|Title:||A Judge in Auschwitz - Konrad Morgen's Crusade Against SS Corruption & 'Illegal' Murder|
|Published:||Pen & Sword Books|
In the fall of 1943, SS judge Konrad Morgen pays a visit to Auschwitz concentration camp. The reason is a parcel containing chunks of gold, sent from the camp and intercepted by customs. In the camp he discovers that this smuggling is the tip of an iceberg: camp guards in their masses are guilty of theft and corruption. And that is not everything yet because Morgen also finds out that members of the staff are murdering inmates without official approval.Within the Third Reich and within the concentration camp system a delegated monopoly on violence existed. This monopoly and the command structure that went with it, had led to every subordinate being able to transfer his own responsibility to the next higher rank. This went all the way to the top, for many to the Führer himself. In this manner anyone could hide behind 'Befehl ist Befehl' This delegated monopoly meant that during the Holocaust, systematic robbing, exploiting (slavery) and murder of predominantly Jews was ordered from the top down. Members of the SS in concentration camps assisted within these frames in the assembly line extermination of Jews. So, within these frames, cases we would today consider punishable and criminal, were entirely legal.
On arrival in the camp, the prisoners were to relinquish all jewelry, money and goods. These were painstakingly selected, classified and registered. In theory, that is. The reality was very different though and corruption and self-enrichment were the order of the day on all levels.
Konrad Morgen (1902-1982) and his team were ordered to conduct an investigation into this corruption and take steps against it. Morgen already had a long career as judge and soldier (in the 5. SS-Panzer-Division Wiking) under his belt when he was appointed in 1943 to investigate corruption in concentration camps. Corruption didn't only mean illegal appropriation of goods but also the 'unapproved torture and killing' of people. The first major case in this period was against the commander of Buchenwald, Karl Koch.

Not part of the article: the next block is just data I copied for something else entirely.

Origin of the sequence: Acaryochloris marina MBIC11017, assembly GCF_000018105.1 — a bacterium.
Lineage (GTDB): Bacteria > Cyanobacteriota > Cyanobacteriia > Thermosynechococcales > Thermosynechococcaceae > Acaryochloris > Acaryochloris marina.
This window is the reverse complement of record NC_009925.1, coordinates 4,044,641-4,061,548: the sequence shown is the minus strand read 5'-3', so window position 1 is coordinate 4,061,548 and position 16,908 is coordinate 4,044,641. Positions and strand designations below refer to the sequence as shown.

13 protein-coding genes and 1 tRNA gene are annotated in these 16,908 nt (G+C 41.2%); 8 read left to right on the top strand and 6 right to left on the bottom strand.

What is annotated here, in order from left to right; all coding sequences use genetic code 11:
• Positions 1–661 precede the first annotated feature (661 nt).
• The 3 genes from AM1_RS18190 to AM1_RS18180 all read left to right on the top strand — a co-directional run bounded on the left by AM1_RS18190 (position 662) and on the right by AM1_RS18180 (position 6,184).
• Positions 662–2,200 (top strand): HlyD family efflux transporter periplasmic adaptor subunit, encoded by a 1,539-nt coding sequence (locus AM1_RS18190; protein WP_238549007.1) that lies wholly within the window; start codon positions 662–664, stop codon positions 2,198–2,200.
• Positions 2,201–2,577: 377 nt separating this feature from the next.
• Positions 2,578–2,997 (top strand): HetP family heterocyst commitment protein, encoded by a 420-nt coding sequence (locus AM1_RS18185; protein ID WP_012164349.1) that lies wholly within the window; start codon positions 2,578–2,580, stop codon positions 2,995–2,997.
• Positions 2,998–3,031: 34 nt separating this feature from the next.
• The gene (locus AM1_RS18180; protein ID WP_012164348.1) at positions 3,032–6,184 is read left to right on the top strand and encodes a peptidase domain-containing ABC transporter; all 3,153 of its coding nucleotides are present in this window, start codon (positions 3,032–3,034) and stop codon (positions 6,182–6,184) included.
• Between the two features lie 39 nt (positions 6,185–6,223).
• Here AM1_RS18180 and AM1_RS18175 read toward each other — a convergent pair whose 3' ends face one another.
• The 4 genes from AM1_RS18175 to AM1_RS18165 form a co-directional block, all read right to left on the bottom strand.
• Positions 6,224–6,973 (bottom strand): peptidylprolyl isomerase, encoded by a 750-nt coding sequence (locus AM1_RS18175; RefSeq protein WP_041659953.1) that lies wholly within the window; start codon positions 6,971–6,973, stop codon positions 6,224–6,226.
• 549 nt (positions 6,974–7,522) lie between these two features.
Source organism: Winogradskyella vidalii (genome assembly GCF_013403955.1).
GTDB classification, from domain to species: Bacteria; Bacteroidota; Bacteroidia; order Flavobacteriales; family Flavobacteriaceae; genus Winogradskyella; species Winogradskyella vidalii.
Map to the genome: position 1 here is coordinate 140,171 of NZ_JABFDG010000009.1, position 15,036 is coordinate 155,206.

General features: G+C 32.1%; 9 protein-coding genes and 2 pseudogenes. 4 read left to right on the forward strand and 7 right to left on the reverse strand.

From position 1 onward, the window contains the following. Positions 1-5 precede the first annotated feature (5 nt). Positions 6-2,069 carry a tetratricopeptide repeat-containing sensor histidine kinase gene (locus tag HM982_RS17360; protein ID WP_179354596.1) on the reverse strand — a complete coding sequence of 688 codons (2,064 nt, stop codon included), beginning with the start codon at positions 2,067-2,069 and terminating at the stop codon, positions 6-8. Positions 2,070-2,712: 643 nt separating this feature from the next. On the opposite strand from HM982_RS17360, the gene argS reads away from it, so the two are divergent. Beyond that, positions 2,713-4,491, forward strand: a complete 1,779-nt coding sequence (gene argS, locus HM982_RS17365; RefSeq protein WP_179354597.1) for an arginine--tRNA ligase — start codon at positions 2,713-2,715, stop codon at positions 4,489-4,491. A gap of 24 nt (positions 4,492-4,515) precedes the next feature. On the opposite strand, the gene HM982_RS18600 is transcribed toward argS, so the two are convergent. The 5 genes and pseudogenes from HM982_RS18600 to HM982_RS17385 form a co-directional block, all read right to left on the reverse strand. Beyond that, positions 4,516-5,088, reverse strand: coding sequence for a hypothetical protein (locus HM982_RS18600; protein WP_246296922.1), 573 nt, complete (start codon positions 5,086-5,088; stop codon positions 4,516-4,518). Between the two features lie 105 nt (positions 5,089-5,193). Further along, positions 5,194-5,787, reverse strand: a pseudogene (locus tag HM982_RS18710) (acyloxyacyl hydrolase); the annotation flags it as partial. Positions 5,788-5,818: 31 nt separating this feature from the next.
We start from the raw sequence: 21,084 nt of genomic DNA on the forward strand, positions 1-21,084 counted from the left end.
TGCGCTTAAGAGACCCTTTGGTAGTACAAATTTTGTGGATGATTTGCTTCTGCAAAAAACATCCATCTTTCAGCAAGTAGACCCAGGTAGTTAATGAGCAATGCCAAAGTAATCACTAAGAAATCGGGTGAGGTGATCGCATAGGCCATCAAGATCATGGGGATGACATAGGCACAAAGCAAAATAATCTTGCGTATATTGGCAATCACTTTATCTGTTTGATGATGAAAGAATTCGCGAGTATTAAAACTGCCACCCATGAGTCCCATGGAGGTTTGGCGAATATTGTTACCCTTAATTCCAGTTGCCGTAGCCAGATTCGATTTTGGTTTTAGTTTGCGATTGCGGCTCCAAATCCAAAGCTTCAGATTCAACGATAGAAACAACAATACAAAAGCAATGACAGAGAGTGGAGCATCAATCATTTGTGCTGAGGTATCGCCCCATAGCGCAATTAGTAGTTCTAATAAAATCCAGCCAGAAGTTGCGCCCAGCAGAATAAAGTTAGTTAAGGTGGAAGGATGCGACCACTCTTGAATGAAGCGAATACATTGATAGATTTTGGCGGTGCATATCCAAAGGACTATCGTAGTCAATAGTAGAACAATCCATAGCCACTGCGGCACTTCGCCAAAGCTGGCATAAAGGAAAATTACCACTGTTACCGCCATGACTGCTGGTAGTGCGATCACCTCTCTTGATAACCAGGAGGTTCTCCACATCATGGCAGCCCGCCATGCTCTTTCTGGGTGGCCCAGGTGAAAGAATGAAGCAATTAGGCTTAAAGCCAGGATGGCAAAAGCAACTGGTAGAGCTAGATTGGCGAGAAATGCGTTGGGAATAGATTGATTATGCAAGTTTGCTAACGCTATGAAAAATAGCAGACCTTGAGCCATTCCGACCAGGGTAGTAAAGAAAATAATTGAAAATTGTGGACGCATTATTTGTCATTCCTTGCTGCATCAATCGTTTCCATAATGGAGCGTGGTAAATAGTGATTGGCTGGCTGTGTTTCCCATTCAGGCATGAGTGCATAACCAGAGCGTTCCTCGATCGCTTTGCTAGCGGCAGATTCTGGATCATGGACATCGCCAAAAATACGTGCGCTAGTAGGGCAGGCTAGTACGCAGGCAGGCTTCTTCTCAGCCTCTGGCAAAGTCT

After having read this book about the history of the career of Konrad Morgen, the reader will usually be left with mixed feelings. Was Morgen a cunning opportunist who cleared his own doorstep after the war or, even stronger, claimed to be a resistance warrior fighting the Holocaust? Was he a naïve, although ambitious technocrat who fought evil within the limitations of existing legislation?
In any case, it becomes clear from Prenger's book that his role was of a schizophrenic, paradisal character. On the one hand he indicated that by charging executives on the camp staff he wanted to thwart the extermination process; on the other hand he played down the seriousness of the crimes in the concentration camps during trials against henchmen of the camps after the war.
With this book, 'A Judge in Auschwitz', Kevin Prenger (1980), author of for instance 'War Zone Zoo' and 'Christmas under Fire', has produced an intriguing document again. To the reader he portrays the various aspects and angles of Morgen's career. Eventually he attempts to draw conclusions here and there but the reader is also being given room to make his own judgement. Whatever it is, this book should not be lacking on the book shelf of fans of documentation about the Nazis and the Holocaust.